How does wildlife cope with global change?
Global change poses diverse threats to wild-living animals, for example habitat fragmentation and degradation, climate change, and pollution. Understanding how populations and communities respond to such challenges is a precondition to formulate the conservation measures for mitigating and curbing the negative trends. I study phenotypic variation in morphological and behavioural traits of wildlife, and how it allows coping with changing environments by means of phenotypic plasticity (e.g. Radchuk et al. 2019). I further ask ‘To what extent phenotypic trait changes that happen in response to environmental change affect population dynamics?’ (see sTraitChange project). For this part of my research I combine advanced statistical analyses (e.g. structural equation modelling, meta-analysis) with simulation models (such as matrix projection models and individual-based models). I apply these tools to long-term data of wild animal species that are collected by many researchers with whom I collaborate, and without whose work such comparative across-systems studies would have not been possible.
Stability across levels of organisation
I am fascinated by the concept of stability of ecological systems. The variety of uses of this concept and the confusion it generated is bewildering. A consensus is emerging that stability cannot be measured by one single metric and instead several metrics are required to quantify its different properties. This sheds some light on why different researchers interpreted the concept differently. In my research I aim to contribute to the conceptual development in the field of stability ecology and to facilitate quantification of stability by developing the needed statistical tools. For example, in recent research (Figueiredo et al, in prep) we developed an R package eStar that allows quantifying different metrics of stability, at different levels of organisation (e.g. species and community). This work was mainly done by Ludmilla Figueiredo (a former post-doc).
Movement and dispersal: their role in population and community dynamics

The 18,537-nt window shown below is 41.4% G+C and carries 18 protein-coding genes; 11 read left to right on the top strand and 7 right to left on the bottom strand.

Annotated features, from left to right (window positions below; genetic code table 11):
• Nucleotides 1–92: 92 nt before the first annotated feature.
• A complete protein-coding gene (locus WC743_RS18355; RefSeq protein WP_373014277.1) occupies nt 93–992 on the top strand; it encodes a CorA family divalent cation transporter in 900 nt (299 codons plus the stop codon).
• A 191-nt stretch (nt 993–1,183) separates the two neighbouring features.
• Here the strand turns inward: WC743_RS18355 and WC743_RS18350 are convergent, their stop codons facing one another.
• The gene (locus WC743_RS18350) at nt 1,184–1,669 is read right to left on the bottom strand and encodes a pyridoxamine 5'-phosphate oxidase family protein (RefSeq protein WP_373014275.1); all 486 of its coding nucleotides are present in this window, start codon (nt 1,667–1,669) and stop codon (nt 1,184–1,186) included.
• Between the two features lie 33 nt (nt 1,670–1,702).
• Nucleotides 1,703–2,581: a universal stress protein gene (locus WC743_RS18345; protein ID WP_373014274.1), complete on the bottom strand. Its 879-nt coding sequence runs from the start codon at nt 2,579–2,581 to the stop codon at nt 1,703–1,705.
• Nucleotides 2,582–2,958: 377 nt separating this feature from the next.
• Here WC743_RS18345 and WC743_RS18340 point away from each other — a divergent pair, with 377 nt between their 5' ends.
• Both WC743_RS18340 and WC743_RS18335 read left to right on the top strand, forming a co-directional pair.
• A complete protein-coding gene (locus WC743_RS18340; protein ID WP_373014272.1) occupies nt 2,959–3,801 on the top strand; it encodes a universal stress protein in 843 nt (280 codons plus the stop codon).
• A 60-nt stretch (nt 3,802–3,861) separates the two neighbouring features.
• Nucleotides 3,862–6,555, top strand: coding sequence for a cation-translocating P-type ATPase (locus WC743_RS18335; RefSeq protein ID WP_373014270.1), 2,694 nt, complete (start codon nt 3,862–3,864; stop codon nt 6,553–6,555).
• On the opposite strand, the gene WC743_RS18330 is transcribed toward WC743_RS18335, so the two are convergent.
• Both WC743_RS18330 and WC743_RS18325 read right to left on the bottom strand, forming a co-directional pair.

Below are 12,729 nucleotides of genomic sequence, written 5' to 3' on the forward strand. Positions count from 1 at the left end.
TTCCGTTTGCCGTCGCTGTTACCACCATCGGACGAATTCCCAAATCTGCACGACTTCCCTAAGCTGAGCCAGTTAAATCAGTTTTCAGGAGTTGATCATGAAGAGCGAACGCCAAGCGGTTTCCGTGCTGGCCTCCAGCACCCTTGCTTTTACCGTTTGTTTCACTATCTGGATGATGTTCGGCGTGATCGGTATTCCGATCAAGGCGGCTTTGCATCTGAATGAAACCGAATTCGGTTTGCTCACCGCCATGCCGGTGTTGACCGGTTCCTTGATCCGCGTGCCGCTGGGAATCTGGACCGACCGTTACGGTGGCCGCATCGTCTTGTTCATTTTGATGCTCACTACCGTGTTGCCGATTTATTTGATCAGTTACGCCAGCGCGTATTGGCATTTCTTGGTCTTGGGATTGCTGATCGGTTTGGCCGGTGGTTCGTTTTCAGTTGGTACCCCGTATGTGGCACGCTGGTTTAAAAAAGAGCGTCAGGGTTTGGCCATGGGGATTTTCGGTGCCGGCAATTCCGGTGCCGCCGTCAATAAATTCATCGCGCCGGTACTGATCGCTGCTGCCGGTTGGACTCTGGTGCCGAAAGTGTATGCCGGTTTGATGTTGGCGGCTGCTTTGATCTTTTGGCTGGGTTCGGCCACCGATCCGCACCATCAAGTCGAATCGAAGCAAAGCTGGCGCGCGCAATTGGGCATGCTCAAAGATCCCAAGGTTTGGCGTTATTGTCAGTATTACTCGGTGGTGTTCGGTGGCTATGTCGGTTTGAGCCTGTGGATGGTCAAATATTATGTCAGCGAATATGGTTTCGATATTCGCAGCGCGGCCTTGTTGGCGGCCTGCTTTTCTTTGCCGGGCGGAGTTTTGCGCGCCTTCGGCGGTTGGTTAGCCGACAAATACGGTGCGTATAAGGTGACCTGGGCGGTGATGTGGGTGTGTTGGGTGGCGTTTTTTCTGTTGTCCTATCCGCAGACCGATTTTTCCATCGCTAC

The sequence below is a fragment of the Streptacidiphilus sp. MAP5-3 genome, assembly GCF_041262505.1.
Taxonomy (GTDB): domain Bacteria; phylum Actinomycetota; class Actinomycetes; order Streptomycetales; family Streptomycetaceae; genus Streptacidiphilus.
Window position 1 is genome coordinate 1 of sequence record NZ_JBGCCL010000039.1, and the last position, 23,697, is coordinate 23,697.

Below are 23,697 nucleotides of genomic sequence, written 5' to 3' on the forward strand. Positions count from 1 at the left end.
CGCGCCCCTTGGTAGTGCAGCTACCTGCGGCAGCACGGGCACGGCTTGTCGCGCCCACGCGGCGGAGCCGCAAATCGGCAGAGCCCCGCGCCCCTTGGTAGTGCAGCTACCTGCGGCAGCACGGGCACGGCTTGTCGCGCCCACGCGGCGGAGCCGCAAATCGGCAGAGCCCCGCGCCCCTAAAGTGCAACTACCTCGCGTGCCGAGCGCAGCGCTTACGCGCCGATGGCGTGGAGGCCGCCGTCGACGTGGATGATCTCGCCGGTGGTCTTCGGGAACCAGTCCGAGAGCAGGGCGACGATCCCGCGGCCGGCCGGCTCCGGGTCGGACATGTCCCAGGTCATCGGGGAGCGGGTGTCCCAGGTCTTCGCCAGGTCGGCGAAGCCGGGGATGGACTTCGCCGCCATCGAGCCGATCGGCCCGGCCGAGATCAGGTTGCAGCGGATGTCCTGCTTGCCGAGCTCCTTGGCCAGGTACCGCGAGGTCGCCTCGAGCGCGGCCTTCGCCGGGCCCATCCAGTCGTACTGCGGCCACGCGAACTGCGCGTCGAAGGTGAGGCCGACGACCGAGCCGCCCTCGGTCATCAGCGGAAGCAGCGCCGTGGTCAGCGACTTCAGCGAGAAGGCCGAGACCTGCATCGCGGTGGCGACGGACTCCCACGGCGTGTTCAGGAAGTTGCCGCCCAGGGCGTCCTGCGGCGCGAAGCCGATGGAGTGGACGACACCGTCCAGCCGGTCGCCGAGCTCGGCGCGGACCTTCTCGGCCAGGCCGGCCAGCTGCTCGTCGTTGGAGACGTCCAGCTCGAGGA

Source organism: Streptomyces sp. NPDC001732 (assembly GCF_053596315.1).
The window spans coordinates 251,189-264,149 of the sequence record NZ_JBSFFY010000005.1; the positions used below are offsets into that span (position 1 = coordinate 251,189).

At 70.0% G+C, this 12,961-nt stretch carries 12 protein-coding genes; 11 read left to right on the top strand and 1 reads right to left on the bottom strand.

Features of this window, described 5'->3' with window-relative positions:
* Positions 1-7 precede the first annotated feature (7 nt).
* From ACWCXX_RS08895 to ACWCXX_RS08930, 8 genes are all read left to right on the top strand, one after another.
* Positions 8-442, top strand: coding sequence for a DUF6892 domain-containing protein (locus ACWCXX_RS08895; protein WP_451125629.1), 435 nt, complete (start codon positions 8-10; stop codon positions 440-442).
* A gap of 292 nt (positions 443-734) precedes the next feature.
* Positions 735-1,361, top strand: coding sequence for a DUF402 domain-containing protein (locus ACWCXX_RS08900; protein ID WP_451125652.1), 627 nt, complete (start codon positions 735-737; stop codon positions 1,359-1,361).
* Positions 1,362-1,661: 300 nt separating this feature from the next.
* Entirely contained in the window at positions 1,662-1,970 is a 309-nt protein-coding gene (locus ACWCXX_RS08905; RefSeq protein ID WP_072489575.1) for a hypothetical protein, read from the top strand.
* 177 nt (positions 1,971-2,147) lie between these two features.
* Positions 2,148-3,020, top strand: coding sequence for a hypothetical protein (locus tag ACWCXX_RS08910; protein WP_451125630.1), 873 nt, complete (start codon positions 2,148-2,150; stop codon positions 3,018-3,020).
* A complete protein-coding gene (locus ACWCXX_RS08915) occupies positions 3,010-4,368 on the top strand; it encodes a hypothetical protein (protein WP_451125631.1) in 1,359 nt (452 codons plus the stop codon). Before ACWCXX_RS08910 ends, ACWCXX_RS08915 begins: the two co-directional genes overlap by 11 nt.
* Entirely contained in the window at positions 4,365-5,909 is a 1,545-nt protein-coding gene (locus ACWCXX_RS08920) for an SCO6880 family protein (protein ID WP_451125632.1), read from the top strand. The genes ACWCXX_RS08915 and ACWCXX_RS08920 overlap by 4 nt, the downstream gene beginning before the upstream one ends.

When faced with changing environments individuals can respond by changing their phenotypes (see research theme 1) or move to other suitable habitats. Therefore, understanding how movement and dispersal in response to changing environments affects population dynamics is needed to accurately assess the ability of populations and species to cope with global change. By moving to not yet inhabited habitats individuals will change their community composition and may strongly affect community dynamics (up to extinction of local species). Moreover, even while on move individuals share information and interact with other con- and hetero-specifics, with possible implications for population dynamics. However, there is no systematic approach to inferring such interactions among moving individuals from observational telemetry data. And this is a focus of a PhD research within this theme. For this part of my research I employ simulation models (individual-based models) and a combination of advanced statistical methods (e.g. state-space models).
Céline Teplitsky and Anne Charmantier - Project 'Limits to plastic responses in wild birds OR Mommy knows best'
Frederik DeLaender, Frank Pennekamp and Sofia van Moorsel - Project 'Species persistence in multivariate environments'
Volker Grimm and Uta Berger - Project 'Reusable Building Blocs in Ecological Modelling'
Sebastian Achter - 'Systematic Literature Reviews on Agent-based Models'
Marcel Visser, Martijn van de Pol, Thomas Reed and many others - sTraitChange project (How do trait responses to climate change translate to demographic rates and population dynamics)